"Serious and earnest. The force with which he urges the possibility of a personal and vivifying consciousness of God must be admitted even by those who would dispute his ecclesiastical history." The Living Age.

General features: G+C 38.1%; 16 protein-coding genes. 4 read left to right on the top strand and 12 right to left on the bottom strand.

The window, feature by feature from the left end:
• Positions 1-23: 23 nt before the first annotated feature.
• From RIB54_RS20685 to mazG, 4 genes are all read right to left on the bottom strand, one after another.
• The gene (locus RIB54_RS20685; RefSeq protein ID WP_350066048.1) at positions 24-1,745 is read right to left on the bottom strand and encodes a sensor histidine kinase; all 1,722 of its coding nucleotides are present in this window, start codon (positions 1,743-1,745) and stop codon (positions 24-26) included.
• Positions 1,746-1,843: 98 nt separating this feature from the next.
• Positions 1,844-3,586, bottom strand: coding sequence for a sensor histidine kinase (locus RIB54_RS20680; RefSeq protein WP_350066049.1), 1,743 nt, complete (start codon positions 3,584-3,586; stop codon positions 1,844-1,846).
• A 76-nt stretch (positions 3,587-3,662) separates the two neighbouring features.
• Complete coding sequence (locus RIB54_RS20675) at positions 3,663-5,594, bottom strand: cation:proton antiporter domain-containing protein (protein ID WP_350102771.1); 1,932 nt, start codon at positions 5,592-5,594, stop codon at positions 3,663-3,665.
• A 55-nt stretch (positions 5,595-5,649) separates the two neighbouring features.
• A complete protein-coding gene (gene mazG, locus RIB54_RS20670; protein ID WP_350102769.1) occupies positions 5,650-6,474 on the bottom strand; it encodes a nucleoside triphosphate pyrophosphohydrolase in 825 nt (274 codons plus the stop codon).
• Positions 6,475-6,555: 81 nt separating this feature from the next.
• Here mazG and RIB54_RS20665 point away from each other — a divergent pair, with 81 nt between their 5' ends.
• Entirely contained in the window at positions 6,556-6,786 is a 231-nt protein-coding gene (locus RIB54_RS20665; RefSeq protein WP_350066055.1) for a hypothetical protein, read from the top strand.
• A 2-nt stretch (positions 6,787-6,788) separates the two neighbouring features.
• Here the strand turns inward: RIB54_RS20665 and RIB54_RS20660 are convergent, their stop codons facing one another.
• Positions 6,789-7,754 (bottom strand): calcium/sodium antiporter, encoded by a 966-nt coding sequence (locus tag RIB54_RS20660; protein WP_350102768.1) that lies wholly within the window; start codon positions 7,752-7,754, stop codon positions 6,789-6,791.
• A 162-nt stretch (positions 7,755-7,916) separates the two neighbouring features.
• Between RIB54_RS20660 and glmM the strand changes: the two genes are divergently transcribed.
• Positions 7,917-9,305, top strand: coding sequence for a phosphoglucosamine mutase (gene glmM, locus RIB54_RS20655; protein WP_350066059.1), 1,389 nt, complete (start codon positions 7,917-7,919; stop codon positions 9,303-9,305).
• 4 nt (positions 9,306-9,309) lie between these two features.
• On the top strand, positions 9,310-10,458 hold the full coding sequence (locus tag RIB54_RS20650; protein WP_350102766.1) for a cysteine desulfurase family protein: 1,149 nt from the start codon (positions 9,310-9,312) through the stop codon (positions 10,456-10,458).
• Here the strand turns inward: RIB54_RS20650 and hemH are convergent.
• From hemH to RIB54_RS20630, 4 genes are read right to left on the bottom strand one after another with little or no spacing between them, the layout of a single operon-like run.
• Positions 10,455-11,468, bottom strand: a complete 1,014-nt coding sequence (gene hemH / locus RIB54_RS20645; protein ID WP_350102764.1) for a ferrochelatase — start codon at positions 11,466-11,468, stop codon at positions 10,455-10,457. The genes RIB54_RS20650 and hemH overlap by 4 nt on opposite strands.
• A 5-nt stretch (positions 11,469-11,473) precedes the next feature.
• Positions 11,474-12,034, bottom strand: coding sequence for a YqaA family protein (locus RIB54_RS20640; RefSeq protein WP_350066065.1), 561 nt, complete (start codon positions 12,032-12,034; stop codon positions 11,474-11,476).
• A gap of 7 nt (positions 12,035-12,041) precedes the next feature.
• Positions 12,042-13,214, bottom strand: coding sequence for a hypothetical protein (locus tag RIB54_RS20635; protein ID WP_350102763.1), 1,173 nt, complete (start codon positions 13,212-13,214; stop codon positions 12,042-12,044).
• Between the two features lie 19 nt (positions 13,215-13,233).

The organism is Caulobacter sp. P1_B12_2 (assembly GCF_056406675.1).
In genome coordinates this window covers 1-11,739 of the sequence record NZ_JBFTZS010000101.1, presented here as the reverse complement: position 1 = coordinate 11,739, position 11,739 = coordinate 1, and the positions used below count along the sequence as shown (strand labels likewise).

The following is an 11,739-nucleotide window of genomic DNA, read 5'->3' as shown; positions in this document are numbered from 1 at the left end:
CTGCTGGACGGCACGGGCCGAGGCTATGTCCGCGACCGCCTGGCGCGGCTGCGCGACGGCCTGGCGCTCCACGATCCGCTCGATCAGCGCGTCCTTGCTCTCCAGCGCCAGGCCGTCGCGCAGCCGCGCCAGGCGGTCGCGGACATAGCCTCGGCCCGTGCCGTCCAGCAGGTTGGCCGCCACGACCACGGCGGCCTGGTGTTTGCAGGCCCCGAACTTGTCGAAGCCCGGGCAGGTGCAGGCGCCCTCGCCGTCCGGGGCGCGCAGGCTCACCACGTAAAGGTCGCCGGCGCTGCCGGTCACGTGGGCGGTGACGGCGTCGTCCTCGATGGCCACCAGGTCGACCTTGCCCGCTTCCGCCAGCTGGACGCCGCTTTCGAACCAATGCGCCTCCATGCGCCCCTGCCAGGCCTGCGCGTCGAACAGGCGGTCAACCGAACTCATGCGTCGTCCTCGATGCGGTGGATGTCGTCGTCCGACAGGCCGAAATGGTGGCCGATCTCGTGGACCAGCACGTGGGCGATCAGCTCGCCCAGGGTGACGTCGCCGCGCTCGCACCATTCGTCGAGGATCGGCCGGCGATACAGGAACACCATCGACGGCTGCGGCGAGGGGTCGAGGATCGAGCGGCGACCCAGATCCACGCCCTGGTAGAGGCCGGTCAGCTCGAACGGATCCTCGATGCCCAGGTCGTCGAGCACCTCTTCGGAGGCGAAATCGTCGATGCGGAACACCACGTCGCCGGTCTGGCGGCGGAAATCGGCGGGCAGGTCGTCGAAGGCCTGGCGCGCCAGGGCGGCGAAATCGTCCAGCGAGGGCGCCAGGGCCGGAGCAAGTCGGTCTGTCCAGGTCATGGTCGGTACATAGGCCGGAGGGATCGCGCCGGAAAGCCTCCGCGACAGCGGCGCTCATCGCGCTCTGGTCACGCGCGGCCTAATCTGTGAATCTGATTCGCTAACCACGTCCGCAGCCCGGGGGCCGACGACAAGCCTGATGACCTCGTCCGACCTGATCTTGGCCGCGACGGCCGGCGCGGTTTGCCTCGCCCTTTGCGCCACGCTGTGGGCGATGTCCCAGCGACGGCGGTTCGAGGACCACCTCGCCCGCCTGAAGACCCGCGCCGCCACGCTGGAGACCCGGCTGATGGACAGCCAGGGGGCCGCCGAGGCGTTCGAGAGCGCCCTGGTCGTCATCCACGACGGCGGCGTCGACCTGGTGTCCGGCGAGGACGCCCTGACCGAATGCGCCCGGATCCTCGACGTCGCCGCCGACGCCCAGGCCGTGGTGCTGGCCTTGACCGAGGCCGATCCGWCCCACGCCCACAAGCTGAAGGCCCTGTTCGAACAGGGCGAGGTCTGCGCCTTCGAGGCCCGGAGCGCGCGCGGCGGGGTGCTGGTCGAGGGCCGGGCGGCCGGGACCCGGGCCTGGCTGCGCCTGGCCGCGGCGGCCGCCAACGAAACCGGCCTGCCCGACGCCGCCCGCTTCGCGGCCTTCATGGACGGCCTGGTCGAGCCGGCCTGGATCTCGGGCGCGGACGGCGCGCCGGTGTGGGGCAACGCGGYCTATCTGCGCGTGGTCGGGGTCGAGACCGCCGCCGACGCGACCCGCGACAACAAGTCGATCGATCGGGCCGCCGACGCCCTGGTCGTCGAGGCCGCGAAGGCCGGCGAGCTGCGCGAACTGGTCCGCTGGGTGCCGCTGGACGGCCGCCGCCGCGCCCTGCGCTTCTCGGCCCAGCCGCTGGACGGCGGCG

mits this question because he does not consider that it has any more bearing upon the essentials of religion, than have the theories we may hold about the relation of God and the moral law to the starry universe. The latter is a question for the theologian, the former for the psychologist. Whether we are mortal or immortaea of this book very roughly, these two antagonistic typical conceptions of God may be best contrasted by speaking of one of them as God-as-Nature or the Creator, and of the other as God-as-Christ or the Redeemer. One is the great Outward God; the other is the Inmost God. The first idea was perhaps developed most highly and completely in the God of Spinoza. It is a conception of God tending to pantheism, to an idea of a comprehensive God as ruling with justice rather than affection, to a conception of aloofness and awestriking worshipfulness. The second idea, which is opposed to this idea of an absolute God, is the God of the human heart. The writer would suggest that the great outline of the
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